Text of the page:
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Swiss 4000nders 16 Piz Bernina

Swiss 4000nders 16 Piz Bernina


Postby past my sell by date » Mon Jan 30, 2017 5:18 pm

Date walked: 06/07/2007

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The 4049m Piz Bernina is the only 4000m peak in the Bernina Alps on the Swiss - Italian border. These peaks are in the Engadine in the far South East of the country, and around 160km from Zermatt (Mont Blanc is about 55km) so they are not easily seen from any of Switzerlands other big peaks.
The classic route on the Bernina is the Biancagrat and at one time I had ideas of finishing the Swiss 4000nders this way - but although not particularly difficult, it is very long and in the Alps I soon learnt that it's very much a case of "homme propose - dieu dispose" - you do what you can when you can .
Biancograt.jpg
The Biancagrat - an alpine classic
The weather had been poor in early July, but rumours of a clear spell in the East persuaded us to drive to the area to climb this peak. If you ask someone how to get to the Engadine from Zermatt, you set yourself up for that classic Irish reply " If I were you, I wouldn't start from here" :lol: :lol:
Although it's only 160km as the crow flies it turned out to be full day's drive - zig-zagging over five or maybe six passes. The weather didn't look too good next day, so we went down the incredibly twisty Majolo pass into the Val Bregaglia stayed at a nice little restaurant and did some rock climbing next day
From Switzerland, to do the ordinary route on the Bernina - the Spallagrat - you start at the 3000m Diavolezza Berg hotel - conveniently reached by a lift :D and enjoying fabulous views of the Morteratsch glacier and the classic North face of Piz Palu
BN00.jpg
View from the Diavolezza - the Piz Bernina is on the R
Young fit climbers can do the peak from here in a day, but we planned to traverse to the Marco e Rosa hut in italy, climb the Bernina the next day, stay a second night and return over Piz Palu - a classic snow traverse.
BN01a.jpg
Map of our route
Unfortunately the weather next day remained poor, so we descended to the valley, did some rock-climbing and returned to the Diavolezza in the evening
Next day looked more promising - though not perfect - and we descended the scree path to the glacier, crossed it to the foot of the Fortezza ridge and climbed this - easy mixed climbing - to the start of the Bellavista traverse which leads horizontally across snowfields to the 3591m col just below the hut.
BN01b.jpg
Looking down the Fortezza ridge
As we started the traverse we were engulfed in mist . At one point it is only about 50m wide with large ice cliffs below it, and as there had been fresh snow and there was no track to follow, we had to make a temporary halt until we could see where to go. The mist swirled around but occasionally cleared enough for us to see the next 200m after which we had to wait again. Eventually we made it to the col and climbed the short distance to the hut on the L
BN02.jpg
A brief clearing of the mist
BN02a.jpg

BN02b.jpg
Crossing the upper Morteratsch glacier beyond the traverse: the peak is Piz Argient - I think
BN03.jpg
Looking back at the narrow section
BN04.jpg
Marco e Rosa hut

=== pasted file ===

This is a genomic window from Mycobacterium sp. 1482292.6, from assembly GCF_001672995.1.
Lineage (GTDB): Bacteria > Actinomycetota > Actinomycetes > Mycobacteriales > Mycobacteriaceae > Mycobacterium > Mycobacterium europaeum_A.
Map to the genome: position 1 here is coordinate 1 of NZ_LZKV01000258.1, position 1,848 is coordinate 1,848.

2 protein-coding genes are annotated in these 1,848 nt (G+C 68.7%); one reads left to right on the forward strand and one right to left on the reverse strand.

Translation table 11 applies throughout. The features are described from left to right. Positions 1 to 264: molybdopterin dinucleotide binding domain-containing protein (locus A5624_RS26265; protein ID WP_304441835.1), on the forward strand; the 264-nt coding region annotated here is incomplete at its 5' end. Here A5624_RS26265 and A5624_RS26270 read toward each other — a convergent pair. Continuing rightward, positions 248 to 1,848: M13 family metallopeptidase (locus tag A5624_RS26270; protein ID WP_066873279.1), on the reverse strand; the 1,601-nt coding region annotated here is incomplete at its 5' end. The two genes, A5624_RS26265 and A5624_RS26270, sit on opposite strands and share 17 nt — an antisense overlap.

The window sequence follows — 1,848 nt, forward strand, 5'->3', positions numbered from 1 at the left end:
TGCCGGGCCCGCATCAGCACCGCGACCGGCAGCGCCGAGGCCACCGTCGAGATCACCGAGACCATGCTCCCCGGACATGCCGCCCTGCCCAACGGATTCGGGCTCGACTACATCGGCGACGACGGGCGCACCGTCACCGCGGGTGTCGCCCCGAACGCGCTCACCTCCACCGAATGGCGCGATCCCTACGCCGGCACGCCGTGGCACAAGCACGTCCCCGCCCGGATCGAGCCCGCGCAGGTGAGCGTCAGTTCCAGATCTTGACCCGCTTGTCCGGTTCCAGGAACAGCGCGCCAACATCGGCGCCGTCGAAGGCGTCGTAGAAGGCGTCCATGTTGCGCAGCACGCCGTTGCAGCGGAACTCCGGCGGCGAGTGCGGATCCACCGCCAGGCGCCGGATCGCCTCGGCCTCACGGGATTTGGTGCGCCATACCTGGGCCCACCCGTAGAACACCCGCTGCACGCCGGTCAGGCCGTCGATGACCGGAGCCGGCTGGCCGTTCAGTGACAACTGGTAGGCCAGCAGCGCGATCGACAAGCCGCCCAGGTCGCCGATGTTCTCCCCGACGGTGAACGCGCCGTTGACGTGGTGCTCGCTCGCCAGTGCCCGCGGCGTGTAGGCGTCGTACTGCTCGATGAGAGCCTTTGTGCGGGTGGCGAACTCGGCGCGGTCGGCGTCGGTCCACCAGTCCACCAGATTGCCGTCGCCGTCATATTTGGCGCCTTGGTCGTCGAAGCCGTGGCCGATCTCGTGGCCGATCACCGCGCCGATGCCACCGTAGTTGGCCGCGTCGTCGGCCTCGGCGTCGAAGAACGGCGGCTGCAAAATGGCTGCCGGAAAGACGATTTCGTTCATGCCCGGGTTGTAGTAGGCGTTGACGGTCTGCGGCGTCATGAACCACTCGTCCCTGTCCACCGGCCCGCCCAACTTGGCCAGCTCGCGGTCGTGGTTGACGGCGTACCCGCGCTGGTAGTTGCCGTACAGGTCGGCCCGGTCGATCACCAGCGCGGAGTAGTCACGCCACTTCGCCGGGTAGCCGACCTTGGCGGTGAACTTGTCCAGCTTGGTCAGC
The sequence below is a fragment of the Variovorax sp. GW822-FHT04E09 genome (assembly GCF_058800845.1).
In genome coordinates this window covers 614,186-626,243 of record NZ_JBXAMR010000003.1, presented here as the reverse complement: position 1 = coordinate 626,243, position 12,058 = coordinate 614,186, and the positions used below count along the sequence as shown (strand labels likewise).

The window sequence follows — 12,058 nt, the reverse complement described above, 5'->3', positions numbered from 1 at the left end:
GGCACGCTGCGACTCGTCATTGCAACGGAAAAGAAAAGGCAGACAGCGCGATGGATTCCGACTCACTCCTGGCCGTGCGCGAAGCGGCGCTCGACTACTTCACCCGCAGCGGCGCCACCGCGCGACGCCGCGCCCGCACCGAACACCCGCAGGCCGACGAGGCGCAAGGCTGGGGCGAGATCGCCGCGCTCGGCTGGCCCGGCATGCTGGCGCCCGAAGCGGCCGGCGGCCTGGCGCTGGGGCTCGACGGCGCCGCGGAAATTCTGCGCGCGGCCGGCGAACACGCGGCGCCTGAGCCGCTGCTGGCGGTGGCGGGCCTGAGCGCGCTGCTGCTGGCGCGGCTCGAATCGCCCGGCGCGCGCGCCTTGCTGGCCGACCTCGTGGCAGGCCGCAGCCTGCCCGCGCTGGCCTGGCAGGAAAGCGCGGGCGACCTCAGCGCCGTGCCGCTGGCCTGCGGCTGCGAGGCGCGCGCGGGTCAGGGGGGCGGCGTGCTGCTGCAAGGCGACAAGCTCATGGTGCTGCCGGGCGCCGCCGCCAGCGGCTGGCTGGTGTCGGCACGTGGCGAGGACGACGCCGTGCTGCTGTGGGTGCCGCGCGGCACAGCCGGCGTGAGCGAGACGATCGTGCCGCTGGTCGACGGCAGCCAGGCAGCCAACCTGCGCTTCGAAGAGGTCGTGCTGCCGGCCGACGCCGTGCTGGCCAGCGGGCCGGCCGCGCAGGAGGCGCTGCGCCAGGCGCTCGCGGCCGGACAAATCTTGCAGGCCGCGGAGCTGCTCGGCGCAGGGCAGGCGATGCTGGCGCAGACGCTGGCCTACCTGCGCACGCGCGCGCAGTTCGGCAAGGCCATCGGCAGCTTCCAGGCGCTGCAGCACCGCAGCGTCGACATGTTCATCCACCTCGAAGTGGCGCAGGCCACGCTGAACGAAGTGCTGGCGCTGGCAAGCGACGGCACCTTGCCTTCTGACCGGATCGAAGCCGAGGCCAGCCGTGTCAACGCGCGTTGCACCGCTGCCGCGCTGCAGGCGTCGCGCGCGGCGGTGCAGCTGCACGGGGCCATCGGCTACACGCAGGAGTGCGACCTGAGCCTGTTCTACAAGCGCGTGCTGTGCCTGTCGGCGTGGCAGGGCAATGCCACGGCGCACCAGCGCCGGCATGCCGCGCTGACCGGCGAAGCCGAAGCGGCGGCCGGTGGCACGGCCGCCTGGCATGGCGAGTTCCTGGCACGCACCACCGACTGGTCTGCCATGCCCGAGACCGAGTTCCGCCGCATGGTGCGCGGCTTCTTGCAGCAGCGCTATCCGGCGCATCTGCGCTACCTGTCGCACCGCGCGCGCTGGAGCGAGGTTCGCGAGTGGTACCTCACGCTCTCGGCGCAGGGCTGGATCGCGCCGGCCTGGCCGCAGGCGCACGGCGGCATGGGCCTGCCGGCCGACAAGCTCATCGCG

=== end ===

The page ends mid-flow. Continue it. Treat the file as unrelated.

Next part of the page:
The hut can be reached quite easily by a lift from Italy so is crowded when there is good weather. We did meet another party that had made the traverrse.
" How did you manage?" we asked
" We followed your tracks!" they replied - so at least if we'd walked over the ice cliff we would have had some company :lol: :lol:
The next day dawned fine and sunny and we set out on the short climb to the summit (2 - 2.5hrs) in a leisurely fashion.
BN05.jpg
The Bellavista peaks and Piz Palu from just above the hut
BN05a.jpg
Further R - the Rocky peak is the Crast' Agüzza (3854m) while the highest peak in shadow is 3960 Piz Zupo
BN05b.jpg
From higher up, the whole of the traverse - dotted red line
BN07.jpg
From the same point, looking SW past the steep rocks of the PIz Scerscen (3971m), to Piz Roseg (3930m) - with Monte Disgrazia (3678m) in the distance
BN08.jpg
The summit comes into sight
BN09.jpg
Looking down to the hut from the same point
At this point where the ridge steepens and narrows we came across a lone Czech climber who was clearly feeling the exposure. Hearing us speaking English and realising that Klaus was a guide, the conversation went:-
"How much to join the rope?"
"How much have you got?"
"A hundred francs"
Klaus then turned to me - "Do you mind? "No"
This is how business is conducted in the mountains :lol: and we proceeded as a rope of three to the summit and back to the hut. He was a much stronger climber than I and it all went very smoothly :)
BN11.jpg
Final ridge to the summit

Views from the summit

BN12.jpg
Looking over Piz Scerscen and Piz Roseg: the mountains of the Valais and the Oberland can be seen on the horizon
BN13.jpg
Looking down the top section of the Biancagrat. This is the time-consuming part and where the few difficulties occur
The small summit was quite crowded and we didn't stay that long
BN14.jpg
On the descent - looking down the ridge
BN14a.jpg
Afternoon light on Piz Zupo and Crast' Agüzza

Piz Palu
Another fine sunny day and we retraced our route to the highest point on the traverse, climbed easy snow slopes and traversed the three summits of the mountain
BN15.jpg
A good view of Piz Bernina and the Spallagrat from the high point of the traverse: The shapely peak of Crast' Agüzza is on the L: The hut (arrowed) near the foot of the ridge: Piz Roseg is in the sunshine and Piz Scerscen in the shade.
BN16.jpg
Looking back from the first summit
BN19.jpg
Looking on
BN21.jpg
Looking back from the second summit to the first